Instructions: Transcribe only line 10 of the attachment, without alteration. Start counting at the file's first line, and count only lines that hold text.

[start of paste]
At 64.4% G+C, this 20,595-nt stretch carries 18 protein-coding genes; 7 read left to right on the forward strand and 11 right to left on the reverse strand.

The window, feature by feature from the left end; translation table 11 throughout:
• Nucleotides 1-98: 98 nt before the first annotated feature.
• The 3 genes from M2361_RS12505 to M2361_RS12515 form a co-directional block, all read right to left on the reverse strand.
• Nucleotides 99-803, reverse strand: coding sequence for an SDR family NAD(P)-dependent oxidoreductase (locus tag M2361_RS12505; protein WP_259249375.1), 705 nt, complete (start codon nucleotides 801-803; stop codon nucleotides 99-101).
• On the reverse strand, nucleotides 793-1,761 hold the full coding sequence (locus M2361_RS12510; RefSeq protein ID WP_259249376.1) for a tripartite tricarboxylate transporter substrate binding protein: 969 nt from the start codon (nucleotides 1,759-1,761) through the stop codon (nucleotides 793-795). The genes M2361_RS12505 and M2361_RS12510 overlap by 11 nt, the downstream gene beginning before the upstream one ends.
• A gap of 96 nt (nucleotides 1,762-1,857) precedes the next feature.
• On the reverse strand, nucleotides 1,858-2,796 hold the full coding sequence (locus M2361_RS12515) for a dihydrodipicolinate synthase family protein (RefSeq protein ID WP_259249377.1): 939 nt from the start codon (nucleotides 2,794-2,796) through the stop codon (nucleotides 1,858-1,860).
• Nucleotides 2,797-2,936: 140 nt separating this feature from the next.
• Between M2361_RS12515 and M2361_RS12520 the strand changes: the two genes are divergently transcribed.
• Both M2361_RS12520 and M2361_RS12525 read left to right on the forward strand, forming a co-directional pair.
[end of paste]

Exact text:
• Between M2361_RS12515 and M2361_RS12520 the strand changes: the two genes are divergently transcribed.